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Wednesday, October 7, 2020

[Review] Welcome to the Blumhouse’s ‘The Lie’ Is a Grim, Predictable Thriller

With Welcome to the Blumhouse, Blumhouse and Amazon have teamed up to create a collection of genre films that center around family, either as a redemptive or destructive force. The first half of their eight-film series released exclusively on Amazon Prime Video this month, with Black Box and The Lie arriving as the first double feature. The latter is an adaptation of German thriller Wir Monster, reuniting writer/director Veena Sud with some of her stars from AMC’s The Killing to spin a thriller that examines how far parents will go to protect their children.

Jay (Peter Sarsgaard) and Rebecca (Mireille Enos) are a divorced couple busy with their respective professional lives, struggling to raise teen daughter Kayla (Joey King) between them. Though the divorce was awhile ago, Kayla remains hopeful her broken family will mend. To say her parents’ split left emotional wounds would be an understatement. When Jay takes Kayla to a weekend dance retreat, they stop along the way to pick up Kayla’s friend Brittany (Devery Jacobs). A short restroom stop later results in Brittany’s disappearance and a tearful confession of responsibility by Kayla. In a panic over the implications of what Kayla has done, Jay and Rebecca join forces. It starts with a lie that snowballs into many.

As the harrowing stakes increase and irrevocable choices are made, the parents realize there may be no limit in how far they’ll go to protect Kayla.

Thanks to the gorgeous icy setting and cinematography by Peter WunstorfThe Lie is a slickly produced thriller. With Sarsgaard and Enos as the leads, it’s also very well acted. They bring the emotional heft and complexity when there isn’t much on the page at all. We meet Rebecca’s new boyfriend at the beginning of the film, but he’s never seen or mentioned again. It’s just one of many examples of plot devices that come and go as convenient. Sud’s adaptation is a pretty barebones thriller rendered more complicated by the increasingly dire ramifications of the lies told and as more people get drawn in, including the police, the more collateral damage spreads. It’s Sarsgaard and Enos that sell the hell out of this little family. As the teen daughter that started it all, King struggles with a much more challenging task of making the whiny, tantrum-throwing Kayla likable. While it’s clear why she is the way she is, Kayla doesn’t endear herself well to the audience.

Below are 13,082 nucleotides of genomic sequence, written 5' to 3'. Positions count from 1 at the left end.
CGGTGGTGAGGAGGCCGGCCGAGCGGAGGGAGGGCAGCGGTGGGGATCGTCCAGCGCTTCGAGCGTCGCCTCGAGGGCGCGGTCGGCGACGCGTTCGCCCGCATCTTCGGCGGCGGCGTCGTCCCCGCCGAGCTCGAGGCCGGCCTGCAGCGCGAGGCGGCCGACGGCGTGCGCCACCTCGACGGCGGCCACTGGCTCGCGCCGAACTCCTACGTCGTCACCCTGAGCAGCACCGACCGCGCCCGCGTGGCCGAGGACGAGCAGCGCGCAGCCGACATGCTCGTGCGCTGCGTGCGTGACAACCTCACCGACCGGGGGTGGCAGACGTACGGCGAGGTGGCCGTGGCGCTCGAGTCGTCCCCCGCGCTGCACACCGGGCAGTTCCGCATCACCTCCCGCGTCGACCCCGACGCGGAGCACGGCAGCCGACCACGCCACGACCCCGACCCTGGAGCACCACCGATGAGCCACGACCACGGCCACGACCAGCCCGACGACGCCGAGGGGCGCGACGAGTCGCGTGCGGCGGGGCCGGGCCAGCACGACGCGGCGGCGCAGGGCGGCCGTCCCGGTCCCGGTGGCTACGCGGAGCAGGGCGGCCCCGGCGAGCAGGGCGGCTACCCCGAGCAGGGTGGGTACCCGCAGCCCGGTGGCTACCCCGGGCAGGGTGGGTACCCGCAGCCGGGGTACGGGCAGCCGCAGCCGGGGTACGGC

Based on the film’s first act, and unsubtle clues sprinkled throughout, very few will be unable to see the ending coming a mile away. Not only does it rob this thriller of some of its thrills, but it only exacerbates frustrations with specific actions and character beats. The Lie is meant to have a shocking conclusion, but it more fizzles with a groan. It effectively undermines much of what works well.

Sud keeps things moving at a brisk pace, offering a lean, mean little thriller that boasts a talented cast. It’s well constructed and well-acted, but it falls apart when it comes to its narrative. The film goes all-in on the family aspect that serves as the connective tissue in the Welcome to the Blumhouse series, but The Lie’s twisted little family is likely to leave a bitter aftertaste.

The Lie is now available on Amazon Prime Video.



source https://bloody-disgusting.com/reviews/3635262/reviewwelcome-blumhouses-lie-grim-predictable-thriller/

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